Friday, August 22, 2008

Maine Resolve: Fighting a Long Term

When we think about natural disasters in the United States, we usually think about hurricanes in the Southern states, wildfires out West, or tornados and flooding in the Midwest. But a winter in the Northeast? Unfortunately, with the energy crisis looming, most of us in Maine and the Northeast are rightly concerned about making it through this upcoming winter season.
As with most natural disasters, it is usually the weather person that alerts citizens about an approaching disaster. This advanced notice provides valuable time for emergency response to prepare and address an event before, and as, it occurs. Here in Maine, we are looking at common sense numbers and economics to provide us with our warning of a pending disaster.
The hard facts are easy to understand.
Essentially 100% of Mainers depend on petroleum products to fuel our vehicles and 80% of us rely on oil to heat our homes. Heating and transportation fuel costs have increased 100% over the last five years. This equates to 10%-20% of most Mainer’s monthly incomes. Hence, our long-term disaster-in-the-making.
Recently Senator Peter Bowman, along with Representatives Dawn Hill and Walter Wheeler, hosted an Energy Conservation Forum in Kittery to listen and discuss what we can do as individuals and a community to prepare for this winter. The Director of Maine Housing and a representative from Efficiency Maine presented programs implemented through their respective agencies and offered recommendations to better prepare for the colder months. The audience consisted of concerned residents, local officials, and also members of the newly-formed Kittery Energy Committee, all of whom also provided valuable insight on what we can do as a community.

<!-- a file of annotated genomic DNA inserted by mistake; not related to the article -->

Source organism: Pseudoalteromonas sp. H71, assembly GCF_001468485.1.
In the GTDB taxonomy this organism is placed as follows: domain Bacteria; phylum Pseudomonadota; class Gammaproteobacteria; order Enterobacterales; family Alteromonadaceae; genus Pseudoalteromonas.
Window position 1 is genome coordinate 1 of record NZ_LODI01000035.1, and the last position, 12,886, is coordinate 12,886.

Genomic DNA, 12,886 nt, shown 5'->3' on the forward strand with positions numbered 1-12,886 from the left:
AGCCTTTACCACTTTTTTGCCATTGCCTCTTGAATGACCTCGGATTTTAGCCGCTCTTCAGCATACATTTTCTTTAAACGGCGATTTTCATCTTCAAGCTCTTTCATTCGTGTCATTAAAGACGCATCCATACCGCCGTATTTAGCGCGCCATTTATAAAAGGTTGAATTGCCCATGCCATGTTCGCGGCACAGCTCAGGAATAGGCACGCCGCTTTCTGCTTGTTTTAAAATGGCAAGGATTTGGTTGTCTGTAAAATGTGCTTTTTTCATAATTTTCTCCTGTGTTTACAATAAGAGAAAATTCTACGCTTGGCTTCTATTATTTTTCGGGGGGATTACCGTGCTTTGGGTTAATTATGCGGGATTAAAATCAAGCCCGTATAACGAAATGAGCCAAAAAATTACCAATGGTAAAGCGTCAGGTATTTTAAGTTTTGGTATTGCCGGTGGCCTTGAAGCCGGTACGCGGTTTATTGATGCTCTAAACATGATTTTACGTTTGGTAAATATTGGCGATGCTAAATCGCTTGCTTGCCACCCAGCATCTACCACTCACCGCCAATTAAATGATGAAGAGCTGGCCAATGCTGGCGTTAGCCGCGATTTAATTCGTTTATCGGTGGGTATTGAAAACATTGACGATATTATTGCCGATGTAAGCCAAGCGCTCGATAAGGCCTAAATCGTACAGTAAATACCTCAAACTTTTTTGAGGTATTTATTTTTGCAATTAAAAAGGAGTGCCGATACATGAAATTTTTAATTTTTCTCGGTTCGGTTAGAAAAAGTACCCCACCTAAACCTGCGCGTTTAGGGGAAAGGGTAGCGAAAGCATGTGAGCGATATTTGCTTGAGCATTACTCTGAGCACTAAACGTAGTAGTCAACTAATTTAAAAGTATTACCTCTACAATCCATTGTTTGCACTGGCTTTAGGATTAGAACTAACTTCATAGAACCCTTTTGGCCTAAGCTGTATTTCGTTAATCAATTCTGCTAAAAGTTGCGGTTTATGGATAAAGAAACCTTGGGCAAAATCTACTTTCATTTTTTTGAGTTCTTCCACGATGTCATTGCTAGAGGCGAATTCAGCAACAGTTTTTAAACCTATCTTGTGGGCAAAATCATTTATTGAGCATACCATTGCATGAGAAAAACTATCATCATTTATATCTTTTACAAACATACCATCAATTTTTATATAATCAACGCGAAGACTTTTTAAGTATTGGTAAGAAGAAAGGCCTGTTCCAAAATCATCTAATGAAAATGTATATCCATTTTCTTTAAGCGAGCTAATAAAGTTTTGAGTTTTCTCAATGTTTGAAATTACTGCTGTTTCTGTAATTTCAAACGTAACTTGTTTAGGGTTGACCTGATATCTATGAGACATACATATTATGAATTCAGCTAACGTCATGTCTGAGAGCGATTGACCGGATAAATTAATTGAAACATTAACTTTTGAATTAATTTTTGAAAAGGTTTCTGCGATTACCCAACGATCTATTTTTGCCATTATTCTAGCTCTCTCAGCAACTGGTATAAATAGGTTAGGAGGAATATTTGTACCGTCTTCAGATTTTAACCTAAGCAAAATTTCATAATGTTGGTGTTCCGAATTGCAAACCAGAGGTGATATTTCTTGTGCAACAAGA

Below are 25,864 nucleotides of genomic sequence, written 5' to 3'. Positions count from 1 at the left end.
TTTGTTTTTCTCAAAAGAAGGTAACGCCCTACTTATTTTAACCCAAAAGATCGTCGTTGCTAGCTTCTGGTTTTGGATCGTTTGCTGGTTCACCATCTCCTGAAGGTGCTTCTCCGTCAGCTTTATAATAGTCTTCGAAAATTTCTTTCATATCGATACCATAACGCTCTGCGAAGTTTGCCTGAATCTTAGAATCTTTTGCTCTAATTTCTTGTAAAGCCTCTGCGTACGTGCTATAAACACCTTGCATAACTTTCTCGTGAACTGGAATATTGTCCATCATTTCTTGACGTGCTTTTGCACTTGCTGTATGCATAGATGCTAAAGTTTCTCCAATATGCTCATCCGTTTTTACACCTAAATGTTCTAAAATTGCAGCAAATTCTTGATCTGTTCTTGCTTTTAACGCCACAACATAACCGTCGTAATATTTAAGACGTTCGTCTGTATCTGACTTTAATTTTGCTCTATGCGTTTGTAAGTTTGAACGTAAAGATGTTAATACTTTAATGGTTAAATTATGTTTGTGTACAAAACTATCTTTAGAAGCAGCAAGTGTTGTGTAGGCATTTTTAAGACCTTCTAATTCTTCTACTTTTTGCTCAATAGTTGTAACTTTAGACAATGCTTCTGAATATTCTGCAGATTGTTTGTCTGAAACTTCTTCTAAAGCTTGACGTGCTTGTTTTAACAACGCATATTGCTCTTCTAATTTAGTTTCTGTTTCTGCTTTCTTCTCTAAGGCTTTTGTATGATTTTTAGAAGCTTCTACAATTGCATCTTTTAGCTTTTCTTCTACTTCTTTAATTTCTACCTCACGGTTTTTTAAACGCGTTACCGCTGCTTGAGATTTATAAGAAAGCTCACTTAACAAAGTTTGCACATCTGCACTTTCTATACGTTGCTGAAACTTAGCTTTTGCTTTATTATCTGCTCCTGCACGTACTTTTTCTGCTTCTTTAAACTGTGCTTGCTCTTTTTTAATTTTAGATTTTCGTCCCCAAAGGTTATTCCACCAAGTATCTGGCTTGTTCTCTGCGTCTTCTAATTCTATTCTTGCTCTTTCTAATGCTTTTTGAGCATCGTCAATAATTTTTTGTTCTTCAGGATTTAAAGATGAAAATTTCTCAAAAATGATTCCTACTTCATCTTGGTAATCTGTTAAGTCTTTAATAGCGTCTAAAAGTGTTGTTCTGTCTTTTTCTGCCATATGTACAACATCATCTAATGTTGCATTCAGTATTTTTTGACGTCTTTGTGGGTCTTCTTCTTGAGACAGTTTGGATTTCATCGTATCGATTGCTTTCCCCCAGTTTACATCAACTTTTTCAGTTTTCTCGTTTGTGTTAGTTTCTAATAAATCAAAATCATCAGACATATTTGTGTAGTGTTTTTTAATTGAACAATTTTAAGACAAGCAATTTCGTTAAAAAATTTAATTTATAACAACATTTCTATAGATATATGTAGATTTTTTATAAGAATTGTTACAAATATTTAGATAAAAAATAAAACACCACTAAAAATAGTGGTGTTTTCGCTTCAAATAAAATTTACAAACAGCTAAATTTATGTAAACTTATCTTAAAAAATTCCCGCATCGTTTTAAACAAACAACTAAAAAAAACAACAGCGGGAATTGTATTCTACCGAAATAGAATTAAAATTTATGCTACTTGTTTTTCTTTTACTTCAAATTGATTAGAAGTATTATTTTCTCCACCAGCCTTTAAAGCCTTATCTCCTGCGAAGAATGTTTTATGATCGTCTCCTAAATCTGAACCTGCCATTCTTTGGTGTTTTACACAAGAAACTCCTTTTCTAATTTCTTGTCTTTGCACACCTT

It was evident, following the forum, that preparedness for this winter will rely on coordination at all levels – federal and state governments, municipalities and local organizations (e.g., civic, fraternal, religious), families, friends and neighbors, and individuals. Together we can make a difference.
Some ideas that were mentioned that evening are worth considering as options to reduce energy costs:
Explore the option of a home energy audit to identify areas to improve your home’s energy efficiency; Weatherize your home, or at least winterize your home. A properly weatherized home can reduce fuel consumption by 20%; Government should increase the visibility and availability of Keep ME Warm kits and organize volunteers to help winterize homes of our neighbors and elderly that may need assistance; and Communities should consider fundraising options (e.g., conduct spaghetti suppers, donate to local fuel funds, sponsor furnace cleanings of homes, or even school fundraisers that sell energy efficient light bulbs instead of candy).
These are all great ideas and a great start to take action. Specifically, Senator Bowman wants to thank General Assistance Administrator Kathryn Pridham. She understands the situation facing Mainers this winter and offered to serve as a point of contact for volunteers looking to help in the community. She is also organizing efforts to collect money for fuel assistance. Please contact her at 475-1309 for more information.
Additionally, here are a few more ways you can help:
Donate to the Keep ME Warm Fund at www.mainecommunity; Go to for more information about volunteer needs and opportunities; and Stay in touch at for more information about energy-related resources.
Senator Bowman will be hosting another energy conservation forum with local representatives, this time in York, on Tuesday, September 9 from 6:30 pm – 8:00 pm at the York Public Library. Just like the forum in Kittery, this will be open to the public. He is also hoping to do a similar event for Eliot/South Berwick in late September.

Norman Rockwell Weekend Showcases
Maine Artists

By Larry Favinger
Staff Columnist